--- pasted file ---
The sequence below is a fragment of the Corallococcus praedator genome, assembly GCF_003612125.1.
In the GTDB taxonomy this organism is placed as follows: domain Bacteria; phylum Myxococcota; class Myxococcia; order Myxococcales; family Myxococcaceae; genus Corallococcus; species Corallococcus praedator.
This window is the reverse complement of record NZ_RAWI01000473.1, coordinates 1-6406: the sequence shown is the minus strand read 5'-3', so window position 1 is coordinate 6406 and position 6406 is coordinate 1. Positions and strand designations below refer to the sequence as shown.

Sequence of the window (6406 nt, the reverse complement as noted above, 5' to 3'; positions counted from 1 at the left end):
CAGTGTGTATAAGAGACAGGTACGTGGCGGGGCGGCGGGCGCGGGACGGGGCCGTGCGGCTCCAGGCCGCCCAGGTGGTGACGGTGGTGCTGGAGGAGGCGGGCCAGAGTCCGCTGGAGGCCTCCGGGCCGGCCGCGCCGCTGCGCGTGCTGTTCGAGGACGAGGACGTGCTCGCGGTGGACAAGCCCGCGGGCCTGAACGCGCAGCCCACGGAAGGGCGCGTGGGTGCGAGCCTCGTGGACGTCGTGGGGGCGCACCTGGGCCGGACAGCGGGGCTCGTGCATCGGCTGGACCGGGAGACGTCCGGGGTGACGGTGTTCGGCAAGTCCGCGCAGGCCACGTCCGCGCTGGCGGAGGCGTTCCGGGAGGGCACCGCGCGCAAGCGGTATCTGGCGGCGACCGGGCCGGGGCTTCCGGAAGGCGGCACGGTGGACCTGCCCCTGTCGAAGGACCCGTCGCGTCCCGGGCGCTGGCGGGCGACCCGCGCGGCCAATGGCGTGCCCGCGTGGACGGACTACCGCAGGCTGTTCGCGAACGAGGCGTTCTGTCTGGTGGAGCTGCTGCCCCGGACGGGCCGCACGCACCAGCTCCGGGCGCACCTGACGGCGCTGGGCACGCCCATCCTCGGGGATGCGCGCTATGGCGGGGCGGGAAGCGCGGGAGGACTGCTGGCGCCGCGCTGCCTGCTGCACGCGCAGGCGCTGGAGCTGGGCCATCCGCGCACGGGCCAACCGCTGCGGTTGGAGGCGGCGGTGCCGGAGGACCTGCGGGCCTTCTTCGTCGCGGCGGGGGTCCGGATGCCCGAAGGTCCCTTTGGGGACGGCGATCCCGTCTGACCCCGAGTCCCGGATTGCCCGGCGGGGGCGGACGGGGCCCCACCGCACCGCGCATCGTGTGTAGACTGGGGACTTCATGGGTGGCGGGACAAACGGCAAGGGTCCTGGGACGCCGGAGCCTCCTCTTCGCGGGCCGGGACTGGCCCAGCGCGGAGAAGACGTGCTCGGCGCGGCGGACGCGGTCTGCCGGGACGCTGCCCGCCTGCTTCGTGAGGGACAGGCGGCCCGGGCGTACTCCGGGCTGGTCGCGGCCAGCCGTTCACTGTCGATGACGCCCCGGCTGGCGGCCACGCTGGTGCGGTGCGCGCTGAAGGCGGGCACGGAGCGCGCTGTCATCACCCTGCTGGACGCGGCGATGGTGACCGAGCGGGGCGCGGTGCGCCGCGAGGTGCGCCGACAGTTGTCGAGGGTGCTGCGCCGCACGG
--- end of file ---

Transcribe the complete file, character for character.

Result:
The sequence below is a fragment of the Corallococcus praedator genome, assembly GCF_003612125.1.
In the GTDB taxonomy this organism is placed as follows: domain Bacteria; phylum Myxococcota; class Myxococcia; order Myxococcales; family Myxococcaceae; genus Corallococcus; species Corallococcus praedator.
This window is the reverse complement of record NZ_RAWI01000473.1, coordinates 1-6406: the sequence shown is the minus strand read 5'-3', so window position 1 is coordinate 6406 and position 6406 is coordinate 1. Positions and strand designations below refer to the sequence as shown.

Sequence of the window (6406 nt, the reverse complement as noted above, 5' to 3'; positions counted from 1 at the left end):
CAGTGTGTATAAGAGACAGGTACGTGGCGGGGCGGCGGGCGCGGGACGGGGCCGTGCGGCTCCAGGCCGCCCAGGTGGTGACGGTGGTGCTGGAGGAGGCGGGCCAGAGTCCGCTGGAGGCCTCCGGGCCGGCCGCGCCGCTGCGCGTGCTGTTCGAGGACGAGGACGTGCTCGCGGTGGACAAGCCCGCGGGCCTGAACGCGCAGCCCACGGAAGGGCGCGTGGGTGCGAGCCTCGTGGACGTCGTGGGGGCGCACCTGGGCCGGACAGCGGGGCTCGTGCATCGGCTGGACCGGGAGACGTCCGGGGTGACGGTGTTCGGCAAGTCCGCGCAGGCCACGTCCGCGCTGGCGGAGGCGTTCCGGGAGGGCACCGCGCGCAAGCGGTATCTGGCGGCGACCGGGCCGGGGCTTCCGGAAGGCGGCACGGTGGACCTGCCCCTGTCGAAGGACCCGTCGCGTCCCGGGCGCTGGCGGGCGACCCGCGCGGCCAATGGCGTGCCCGCGTGGACGGACTACCGCAGGCTGTTCGCGAACGAGGCGTTCTGTCTGGTGGAGCTGCTGCCCCGGACGGGCCGCACGCACCAGCTCCGGGCGCACCTGACGGCGCTGGGCACGCCCATCCTCGGGGATGCGCGCTATGGCGGGGCGGGAAGCGCGGGAGGACTGCTGGCGCCGCGCTGCCTGCTGCACGCGCAGGCGCTGGAGCTGGGCCATCCGCGCACGGGCCAACCGCTGCGGTTGGAGGCGGCGGTGCCGGAGGACCTGCGGGCCTTCTTCGTCGCGGCGGGGGTCCGGATGCCCGAAGGTCCCTTTGGGGACGGCGATCCCGTCTGACCCCGAGTCCCGGATTGCCCGGCGGGGGCGGACGGGGCCCCACCGCACCGCGCATCGTGTGTAGACTGGGGACTTCATGGGTGGCGGGACAAACGGCAAGGGTCCTGGGACGCCGGAGCCTCCTCTTCGCGGGCCGGGACTGGCCCAGCGCGGAGAAGACGTGCTCGGCGCGGCGGACGCGGTCTGCCGGGACGCTGCCCGCCTGCTTCGTGAGGGACAGGCGGCCCGGGCGTACTCCGGGCTGGTCGCGGCCAGCCGTTCACTGTCGATGACGCCCCGGCTGGCGGCCACGCTGGTGCGGTGCGCGCTGAAGGCGGGCACGGAGCGCGCTGTCATCACCCTGCTGGACGCGGCGATGGTGACCGAGCGGGGCGCGGTGCGCCGCGAGGTGCGCCGACAGTTGTCGAGGGTGCTGCGCCGCACGG